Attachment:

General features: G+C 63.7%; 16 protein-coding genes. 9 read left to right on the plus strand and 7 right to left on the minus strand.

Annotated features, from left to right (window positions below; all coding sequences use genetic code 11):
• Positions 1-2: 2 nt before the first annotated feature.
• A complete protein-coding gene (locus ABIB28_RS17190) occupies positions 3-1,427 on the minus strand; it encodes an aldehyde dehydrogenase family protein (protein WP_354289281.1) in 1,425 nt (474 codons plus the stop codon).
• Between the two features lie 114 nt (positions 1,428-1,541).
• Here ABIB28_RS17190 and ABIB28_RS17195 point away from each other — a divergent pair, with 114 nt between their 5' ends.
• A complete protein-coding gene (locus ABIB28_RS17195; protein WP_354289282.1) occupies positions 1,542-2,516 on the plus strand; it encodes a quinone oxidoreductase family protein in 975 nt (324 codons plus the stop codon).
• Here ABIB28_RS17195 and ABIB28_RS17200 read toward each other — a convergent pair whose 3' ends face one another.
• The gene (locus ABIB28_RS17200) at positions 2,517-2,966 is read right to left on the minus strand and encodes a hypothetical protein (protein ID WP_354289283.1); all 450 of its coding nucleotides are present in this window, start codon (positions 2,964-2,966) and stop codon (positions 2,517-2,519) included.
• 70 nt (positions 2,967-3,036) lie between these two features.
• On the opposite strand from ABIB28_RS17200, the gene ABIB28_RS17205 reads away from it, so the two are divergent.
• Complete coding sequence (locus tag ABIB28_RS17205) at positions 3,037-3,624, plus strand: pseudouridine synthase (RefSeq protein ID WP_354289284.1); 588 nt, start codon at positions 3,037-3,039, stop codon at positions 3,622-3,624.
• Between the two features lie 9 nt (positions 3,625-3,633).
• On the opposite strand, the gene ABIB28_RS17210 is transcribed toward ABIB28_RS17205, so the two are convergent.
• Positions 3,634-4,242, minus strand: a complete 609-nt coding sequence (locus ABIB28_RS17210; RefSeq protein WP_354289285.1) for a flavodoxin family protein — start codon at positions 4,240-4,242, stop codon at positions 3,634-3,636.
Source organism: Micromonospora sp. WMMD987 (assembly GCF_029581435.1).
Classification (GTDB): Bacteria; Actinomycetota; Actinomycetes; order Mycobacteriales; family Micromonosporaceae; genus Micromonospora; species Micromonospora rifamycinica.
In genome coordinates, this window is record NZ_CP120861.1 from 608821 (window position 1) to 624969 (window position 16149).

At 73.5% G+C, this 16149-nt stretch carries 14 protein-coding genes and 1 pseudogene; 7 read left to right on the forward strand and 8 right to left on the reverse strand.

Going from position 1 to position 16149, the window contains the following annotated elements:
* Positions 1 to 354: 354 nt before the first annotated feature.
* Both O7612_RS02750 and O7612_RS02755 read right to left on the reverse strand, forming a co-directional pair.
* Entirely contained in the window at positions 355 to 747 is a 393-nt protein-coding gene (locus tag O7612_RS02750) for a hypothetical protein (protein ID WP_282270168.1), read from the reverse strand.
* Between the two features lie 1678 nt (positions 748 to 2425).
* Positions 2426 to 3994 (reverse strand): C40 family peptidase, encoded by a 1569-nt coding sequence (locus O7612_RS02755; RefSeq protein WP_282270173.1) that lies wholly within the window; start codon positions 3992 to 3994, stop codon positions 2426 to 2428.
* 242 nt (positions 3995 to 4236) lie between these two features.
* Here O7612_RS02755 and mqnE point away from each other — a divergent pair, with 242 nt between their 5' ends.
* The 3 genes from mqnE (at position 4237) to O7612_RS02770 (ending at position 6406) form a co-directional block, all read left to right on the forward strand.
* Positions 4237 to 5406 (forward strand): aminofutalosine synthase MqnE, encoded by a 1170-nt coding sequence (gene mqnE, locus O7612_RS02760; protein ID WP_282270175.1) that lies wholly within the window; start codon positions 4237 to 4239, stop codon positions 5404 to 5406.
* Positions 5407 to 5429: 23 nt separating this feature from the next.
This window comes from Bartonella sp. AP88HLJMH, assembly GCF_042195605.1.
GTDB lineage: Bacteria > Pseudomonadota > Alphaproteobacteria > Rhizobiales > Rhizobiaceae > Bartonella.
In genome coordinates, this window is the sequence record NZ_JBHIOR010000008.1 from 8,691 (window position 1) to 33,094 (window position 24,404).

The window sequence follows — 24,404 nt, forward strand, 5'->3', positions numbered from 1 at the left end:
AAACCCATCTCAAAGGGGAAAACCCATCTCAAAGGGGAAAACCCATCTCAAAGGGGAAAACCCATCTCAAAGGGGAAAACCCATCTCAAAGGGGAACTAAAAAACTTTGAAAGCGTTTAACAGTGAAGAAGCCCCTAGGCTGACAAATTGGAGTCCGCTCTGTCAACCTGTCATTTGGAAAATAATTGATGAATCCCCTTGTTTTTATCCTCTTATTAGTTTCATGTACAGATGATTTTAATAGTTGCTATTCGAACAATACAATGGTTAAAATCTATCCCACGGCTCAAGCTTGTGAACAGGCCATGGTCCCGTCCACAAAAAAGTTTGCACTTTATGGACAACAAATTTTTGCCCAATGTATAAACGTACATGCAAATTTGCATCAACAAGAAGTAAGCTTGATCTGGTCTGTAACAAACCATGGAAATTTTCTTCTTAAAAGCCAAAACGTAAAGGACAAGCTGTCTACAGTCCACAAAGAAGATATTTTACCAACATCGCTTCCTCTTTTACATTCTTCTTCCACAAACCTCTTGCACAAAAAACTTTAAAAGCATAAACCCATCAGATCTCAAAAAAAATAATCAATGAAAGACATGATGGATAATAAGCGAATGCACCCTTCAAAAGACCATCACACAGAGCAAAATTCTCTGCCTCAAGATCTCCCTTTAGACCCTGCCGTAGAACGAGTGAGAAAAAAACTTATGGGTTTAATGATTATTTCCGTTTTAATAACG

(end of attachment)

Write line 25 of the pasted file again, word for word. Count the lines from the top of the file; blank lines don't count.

* Positions 2426 to 3994 (reverse strand): C40 family peptidase, encoded by a 1569-nt coding sequence (locus O7612_RS02755; RefSeq protein WP_282270173.1) that lies wholly within the window; start codon positions 3992 to 3994, stop codon positions 2426 to 2428.